The New York Times’ Wal-Mart beat reporter Michael Barbaro teams up with Stephanie Strom for a story on the front page of Friday’s business section, “Conservatives



With our very own Matthew Sheffield, literally confronting him last night, it seems like Newsbusters has gotten into Chris Matthews’s head or at least his bookmarks. On last night’s Hardball Matthews confessed to regularly checking out what the blogosphere is saying about him and seemed close to mentioning Newsbusters as one of the sites he visits.



Attendance at Thursday's pro-illegal alien rally fell way below even the latest low-balling protest organizer estimates. In Friday's Washington Post, reporters Darryl Fears and N.C. Aizenman estimated that "fewer than 5,000" attended the festivities yesterday. The first paragraph was a stunner:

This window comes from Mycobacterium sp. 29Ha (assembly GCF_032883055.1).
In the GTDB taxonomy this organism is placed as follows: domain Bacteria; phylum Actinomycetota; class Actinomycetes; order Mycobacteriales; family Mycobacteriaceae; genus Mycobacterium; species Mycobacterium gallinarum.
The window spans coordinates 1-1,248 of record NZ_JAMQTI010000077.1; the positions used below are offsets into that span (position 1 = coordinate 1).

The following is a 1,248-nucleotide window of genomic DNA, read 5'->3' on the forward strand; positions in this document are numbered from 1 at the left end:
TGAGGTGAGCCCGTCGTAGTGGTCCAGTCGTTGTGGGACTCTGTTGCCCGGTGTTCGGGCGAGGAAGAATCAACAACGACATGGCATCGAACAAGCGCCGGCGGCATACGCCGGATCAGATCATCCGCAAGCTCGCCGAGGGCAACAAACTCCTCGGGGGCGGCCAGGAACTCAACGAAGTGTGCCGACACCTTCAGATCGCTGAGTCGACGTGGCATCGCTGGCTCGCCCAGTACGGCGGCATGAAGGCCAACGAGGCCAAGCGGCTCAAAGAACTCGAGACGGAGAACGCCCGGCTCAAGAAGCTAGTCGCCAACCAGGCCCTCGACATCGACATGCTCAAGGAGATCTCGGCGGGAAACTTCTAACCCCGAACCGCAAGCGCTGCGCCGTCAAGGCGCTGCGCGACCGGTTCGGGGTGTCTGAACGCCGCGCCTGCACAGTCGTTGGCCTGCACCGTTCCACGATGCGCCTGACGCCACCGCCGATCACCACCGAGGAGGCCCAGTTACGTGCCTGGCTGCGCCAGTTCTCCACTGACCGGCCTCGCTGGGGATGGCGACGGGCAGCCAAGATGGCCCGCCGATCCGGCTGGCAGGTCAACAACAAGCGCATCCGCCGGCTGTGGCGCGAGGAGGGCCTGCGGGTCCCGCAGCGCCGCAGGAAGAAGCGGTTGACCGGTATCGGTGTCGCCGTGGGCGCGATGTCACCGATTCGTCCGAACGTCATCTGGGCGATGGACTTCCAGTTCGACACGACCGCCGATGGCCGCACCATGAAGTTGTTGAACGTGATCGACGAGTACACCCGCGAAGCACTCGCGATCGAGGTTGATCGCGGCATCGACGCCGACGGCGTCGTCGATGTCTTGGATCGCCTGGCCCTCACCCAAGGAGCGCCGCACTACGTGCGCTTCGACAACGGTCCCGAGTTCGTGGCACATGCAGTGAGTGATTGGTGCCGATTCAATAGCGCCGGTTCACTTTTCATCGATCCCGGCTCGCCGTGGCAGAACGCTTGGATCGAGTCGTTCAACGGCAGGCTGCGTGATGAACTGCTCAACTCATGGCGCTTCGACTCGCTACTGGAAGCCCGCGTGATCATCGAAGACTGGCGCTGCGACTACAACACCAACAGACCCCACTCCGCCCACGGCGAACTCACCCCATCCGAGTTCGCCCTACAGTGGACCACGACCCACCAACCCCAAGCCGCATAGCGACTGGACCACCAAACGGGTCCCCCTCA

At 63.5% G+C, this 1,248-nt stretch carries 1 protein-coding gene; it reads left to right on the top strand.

This morning’s Wall Street Journal carries an editorial summarizing the findings of a new study from the Media Research Center that documents how the broadcast networks have skewed their coverage of the War on Terror in favor of those most concerned about civil liberties, not protecting the American people from another homeland attack. Here’s how it begins:
The title of a CBS special report Wednesday night posed the question that haunts us all after 9/11: "Five Years Later: Are We Safer?" Given the show's brevity--an hour minus commercials--and the complexity of the subject, CBS's treatment was predictably shallow. After host Katie Couric asked President Bush a few questions of the "your critics say . . . how do you respond?" sort, and we toured the federal antiterrorism command center, there was little time left for an in-depth examination of anything.